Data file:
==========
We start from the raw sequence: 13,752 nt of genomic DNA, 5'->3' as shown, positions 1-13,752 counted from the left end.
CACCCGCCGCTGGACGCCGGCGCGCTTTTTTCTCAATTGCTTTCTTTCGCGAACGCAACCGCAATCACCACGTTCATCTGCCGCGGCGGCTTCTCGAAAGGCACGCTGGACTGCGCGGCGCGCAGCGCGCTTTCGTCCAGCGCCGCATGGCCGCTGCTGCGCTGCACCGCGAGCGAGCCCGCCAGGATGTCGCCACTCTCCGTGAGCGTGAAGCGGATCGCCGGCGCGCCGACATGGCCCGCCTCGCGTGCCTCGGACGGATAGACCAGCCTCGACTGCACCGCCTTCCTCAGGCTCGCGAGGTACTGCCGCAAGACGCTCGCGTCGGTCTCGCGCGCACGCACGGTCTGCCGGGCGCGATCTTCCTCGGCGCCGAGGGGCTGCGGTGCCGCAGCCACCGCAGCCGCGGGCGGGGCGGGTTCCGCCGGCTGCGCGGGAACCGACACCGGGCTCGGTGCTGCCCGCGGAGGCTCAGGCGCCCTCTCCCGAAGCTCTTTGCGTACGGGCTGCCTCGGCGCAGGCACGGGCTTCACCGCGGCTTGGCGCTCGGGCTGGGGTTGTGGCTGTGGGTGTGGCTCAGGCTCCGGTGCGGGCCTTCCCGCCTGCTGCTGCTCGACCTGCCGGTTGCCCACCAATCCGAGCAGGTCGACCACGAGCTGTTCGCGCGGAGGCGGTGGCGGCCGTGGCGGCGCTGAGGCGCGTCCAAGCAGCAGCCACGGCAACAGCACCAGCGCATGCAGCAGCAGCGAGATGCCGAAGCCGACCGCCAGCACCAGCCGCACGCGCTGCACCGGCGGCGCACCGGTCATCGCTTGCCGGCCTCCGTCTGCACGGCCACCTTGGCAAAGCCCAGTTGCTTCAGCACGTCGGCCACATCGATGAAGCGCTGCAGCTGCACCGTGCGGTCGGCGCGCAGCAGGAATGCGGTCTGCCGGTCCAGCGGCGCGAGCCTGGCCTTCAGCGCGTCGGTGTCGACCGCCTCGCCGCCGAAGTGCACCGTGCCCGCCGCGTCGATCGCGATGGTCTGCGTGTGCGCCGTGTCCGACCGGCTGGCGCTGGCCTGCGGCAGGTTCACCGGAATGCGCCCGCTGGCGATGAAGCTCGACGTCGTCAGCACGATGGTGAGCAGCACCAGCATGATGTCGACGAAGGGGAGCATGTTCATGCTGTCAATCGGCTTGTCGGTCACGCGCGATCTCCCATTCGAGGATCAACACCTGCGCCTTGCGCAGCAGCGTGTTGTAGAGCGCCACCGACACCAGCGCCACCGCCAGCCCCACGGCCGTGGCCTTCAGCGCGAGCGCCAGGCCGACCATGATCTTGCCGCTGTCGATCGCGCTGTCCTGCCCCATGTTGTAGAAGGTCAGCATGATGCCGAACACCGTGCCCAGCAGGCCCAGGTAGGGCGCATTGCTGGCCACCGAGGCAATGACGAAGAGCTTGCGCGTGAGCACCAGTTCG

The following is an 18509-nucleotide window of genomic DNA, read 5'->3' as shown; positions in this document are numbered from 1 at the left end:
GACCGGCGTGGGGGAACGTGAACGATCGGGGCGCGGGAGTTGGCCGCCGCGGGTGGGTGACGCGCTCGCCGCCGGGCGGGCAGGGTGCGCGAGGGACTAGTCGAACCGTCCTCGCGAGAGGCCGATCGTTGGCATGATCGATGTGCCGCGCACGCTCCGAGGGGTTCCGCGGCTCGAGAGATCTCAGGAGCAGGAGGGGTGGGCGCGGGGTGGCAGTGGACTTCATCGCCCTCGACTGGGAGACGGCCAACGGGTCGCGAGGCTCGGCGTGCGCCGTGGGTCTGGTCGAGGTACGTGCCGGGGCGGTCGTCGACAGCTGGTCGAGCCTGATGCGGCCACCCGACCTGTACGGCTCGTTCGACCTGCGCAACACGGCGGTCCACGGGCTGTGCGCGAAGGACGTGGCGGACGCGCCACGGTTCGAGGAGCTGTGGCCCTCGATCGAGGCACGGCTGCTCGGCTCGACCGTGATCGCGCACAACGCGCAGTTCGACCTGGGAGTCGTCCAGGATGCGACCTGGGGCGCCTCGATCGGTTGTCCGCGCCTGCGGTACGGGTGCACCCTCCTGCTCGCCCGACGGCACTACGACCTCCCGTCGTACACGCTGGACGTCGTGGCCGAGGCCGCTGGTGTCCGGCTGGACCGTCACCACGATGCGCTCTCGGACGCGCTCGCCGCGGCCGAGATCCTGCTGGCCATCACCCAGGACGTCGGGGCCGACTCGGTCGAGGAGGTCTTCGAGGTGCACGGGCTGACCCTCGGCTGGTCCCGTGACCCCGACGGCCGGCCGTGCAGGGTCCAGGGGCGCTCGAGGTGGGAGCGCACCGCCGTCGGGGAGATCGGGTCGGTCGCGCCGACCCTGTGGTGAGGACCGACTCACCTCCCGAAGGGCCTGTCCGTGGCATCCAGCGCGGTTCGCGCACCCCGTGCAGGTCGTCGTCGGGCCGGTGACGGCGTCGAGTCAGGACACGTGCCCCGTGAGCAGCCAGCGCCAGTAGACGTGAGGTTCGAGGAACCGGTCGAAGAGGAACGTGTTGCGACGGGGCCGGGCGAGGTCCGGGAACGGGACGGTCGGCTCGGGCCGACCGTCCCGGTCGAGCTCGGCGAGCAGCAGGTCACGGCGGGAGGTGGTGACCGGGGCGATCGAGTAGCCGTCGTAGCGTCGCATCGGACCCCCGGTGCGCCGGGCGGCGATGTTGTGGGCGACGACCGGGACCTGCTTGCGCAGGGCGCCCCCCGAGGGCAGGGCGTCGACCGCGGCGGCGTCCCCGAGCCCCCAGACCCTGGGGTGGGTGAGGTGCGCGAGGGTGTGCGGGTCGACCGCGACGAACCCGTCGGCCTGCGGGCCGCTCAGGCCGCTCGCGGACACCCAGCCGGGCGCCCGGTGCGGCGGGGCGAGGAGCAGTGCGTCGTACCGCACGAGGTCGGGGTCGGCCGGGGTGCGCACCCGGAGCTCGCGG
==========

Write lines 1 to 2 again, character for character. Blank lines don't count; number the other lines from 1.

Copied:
We start from the raw sequence: 13,752 nt of genomic DNA, 5'->3' as shown, positions 1-13,752 counted from the left end.
CACCCGCCGCTGGACGCCGGCGCGCTTTTTTCTCAATTGCTTTCTTTCGCGAACGCAACCGCAATCACCACGTTCATCTGCCGCGGCGGCTTCTCGAAAGGCACGCTGGACTGCGCGGCGCGCAGCGCGCTTTCGTCCAGCGCCGCATGGCCGCTGCTGCGCTGCACCGCGAGCGAGCCCGCCAGGATGTCGCCACTCTCCGTGAGCGTGAAGCGGATCGCCGGCGCGCCGACATGGCCCGCCTCGCGTGCCTCGGACGGATAGACCAGCCTCGACTGCACCGCCTTCCTCAGGCTCGCGAGGTACTGCCGCAAGACGCTCGCGTCGGTCTCGCGCGCACGCACGGTCTGCCGGGCGCGATCTTCCTCGGCGCCGAGGGGCTGCGGTGCCGCAGCCACCGCAGCCGCGGGCGGGGCGGGTTCCGCCGGCTGCGCGGGAACCGACACCGGGCTCGGTGCTGCCCGCGGAGGCTCAGGCGCCCTCTCCCGAAGCTCTTTGCGTACGGGCTGCCTCGGCGCAGGCACGGGCTTCACCGCGGCTTGGCGCTCGGGCTGGGGTTGTGGCTGTGGGTGTGGCTCAGGCTCCGGTGCGGGCCTTCCCGCCTGCTGCTGCTCGACCTGCCGGTTGCCCACCAATCCGAGCAGGTCGACCACGAGCTGTTCGCGCGGAGGCGGTGGCGGCCGTGGCGGCGCTGAGGCGCGTCCAAGCAGCAGCCACGGCAACAGCACCAGCGCATGCAGCAGCAGCGAGATGCCGAAGCCGACCGCCAGCACCAGCCGCACGCGCTGCACCGGCGGCGCACCGGTCATCGCTTGCCGGCCTCCGTCTGCACGGCCACCTTGGCAAAGCCCAGTTGCTTCAGCACGTCGGCCACATCGATGAAGCGCTGCAGCTGCACCGTGCGGTCGGCGCGCAGCAGGAATGCGGTCTGCCGGTCCAGCGGCGCGAGCCTGGCCTTCAGCGCGTCGGTGTCGACCGCCTCGCCGCCGAAGTGCACCGTGCCCGCCGCGTCGATCGCGATGGTCTGCGTGTGCGCCGTGTCCGACCGGCTGGCGCTGGCCTGCGGCAGGTTCACCGGAATGCGCCCGCTGGCGATGAAGCTCGACGTCGTCAGCACGATGGTGAGCAGCACCAGCATGATGTCGACGAAGGGGAGCATGTTCATGCTGTCAATCGGCTTGTCGGTCACGCGCGATCTCCCATTCGAGGATCAACACCTGCGCCTTGCGCAGCAGCGTGTTGTAGAGCGCCACCGACACCAGCGCCACCGCCAGCCCCACGGCCGTGGCCTTCAGCGCGAGCGCCAGGCCGACCATGATCTTGCCGCTGTCGATCGCGCTGTCCTGCCCCATGTTGTAGAAGGTCAGCATGATGCCGAACACCGTGCCCAGCAGGCCCAGGTAGGGCGCATTGCTGGCCACCGAGGCAATGACGAAGAGCTTGCGCGTGAGCACCAGTTCG